Denial is an unconscious psychological defence system, which functions to protect the addict from the intolerable and unacceptable awareness of being an addict.
What is so terrifying about addiction is that it forces the person's psychological mechanism to deny this reality:
• The addict may feel stigmatised at being labelled an alcoholic or an addict.
• The person may consider addiction to indicate a personality weakness or a moral degeneracy.
• The person may think that not being able to use alcohol or drugs is frightening.
• The person may not accept the concept of powerlessness and not being in control.
Until the denial is overcome, addicts are not lying when they say that they are not addicted. The denial of an addictive thinker is neither conscious nor wilful. The addict sincerely believes that she/he is telling the truth when they deny that they have a problem.
Most addicts arrive for treatment in denial. The primary purpose of the programme is to penetrate and dismantle the denial system, which prevents the chemically dependent person from accepting their illness. As long as the denial system remains in tact, the illness will remain active.
The turning point in the recovery process is to accept that one is an alcoholic or addict – which simply means that one has impaired control with respect to alcohol and drugs. In other words, the problem does not lie with the substance, but with the person. The difference between admitting one has a problem versus accepting that one is the problem is that the latter requires action.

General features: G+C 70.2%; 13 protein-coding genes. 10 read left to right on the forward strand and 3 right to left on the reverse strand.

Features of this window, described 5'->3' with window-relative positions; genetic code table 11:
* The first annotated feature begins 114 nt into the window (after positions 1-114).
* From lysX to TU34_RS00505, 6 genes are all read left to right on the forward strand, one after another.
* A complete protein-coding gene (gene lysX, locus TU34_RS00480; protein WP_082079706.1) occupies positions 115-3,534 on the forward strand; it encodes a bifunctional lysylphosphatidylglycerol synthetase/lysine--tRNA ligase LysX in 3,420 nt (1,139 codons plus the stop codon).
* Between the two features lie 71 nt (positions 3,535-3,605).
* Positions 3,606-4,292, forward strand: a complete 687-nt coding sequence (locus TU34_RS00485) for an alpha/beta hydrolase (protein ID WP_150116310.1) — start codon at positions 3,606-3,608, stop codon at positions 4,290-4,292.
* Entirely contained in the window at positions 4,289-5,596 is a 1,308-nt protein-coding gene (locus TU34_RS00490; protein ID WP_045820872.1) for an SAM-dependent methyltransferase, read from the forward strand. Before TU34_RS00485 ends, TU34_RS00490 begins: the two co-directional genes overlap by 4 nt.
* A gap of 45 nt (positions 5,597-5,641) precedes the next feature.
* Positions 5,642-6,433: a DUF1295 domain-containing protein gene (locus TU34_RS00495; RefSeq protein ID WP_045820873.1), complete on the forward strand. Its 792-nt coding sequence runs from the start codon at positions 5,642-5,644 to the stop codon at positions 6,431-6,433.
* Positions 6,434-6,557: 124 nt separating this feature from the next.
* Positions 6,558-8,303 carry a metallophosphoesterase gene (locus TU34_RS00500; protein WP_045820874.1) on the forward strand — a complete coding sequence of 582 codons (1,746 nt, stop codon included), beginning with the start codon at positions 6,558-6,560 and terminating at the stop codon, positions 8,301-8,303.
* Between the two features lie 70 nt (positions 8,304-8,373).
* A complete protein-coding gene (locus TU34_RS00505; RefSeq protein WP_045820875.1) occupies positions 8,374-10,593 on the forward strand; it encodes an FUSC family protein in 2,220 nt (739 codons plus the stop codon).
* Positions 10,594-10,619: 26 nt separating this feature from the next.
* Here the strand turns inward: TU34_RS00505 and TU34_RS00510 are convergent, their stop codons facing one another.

The process of change from denial (loss of control) to acceptance (that one is an alcoholic/addict) has been compared to the process of coming to accept that one has been diagnosed as having a fatal illness, originally described by Elizabeth Kubler Ross.
One arrives for treatment in denial of one's addiction, which has allowed the problem to escalate over the years. This fact, when openly confronted, generates an incredible anger, for few people greet the news of an addiction and the implications thereof with much joy. Although, there is very often a sense of relief.
This is followed by a phase of bargaining contained in the "if... then" statements. This usually proves to be futile and only delays the inevitable. The next phase is one of depression/grief/bereavement where one comes to the realisation that one will choose to abandon one's addiction if one is going to survive. This is a time of mourning and usually when the addict is most vulnerable to relapse.
Finally comes acceptance. When acceptance that one is undeniably an addict or alcoholic occurs, the recovery process can begin. Acceptance requires surrender, which means both "I am beaten" and a surrender to a new way of life. Surrender requires humility, an attribute not easily identifiable in a using/boozing addict. Humility is the obverse to arrogance, and is the change that must precede any recovery process.
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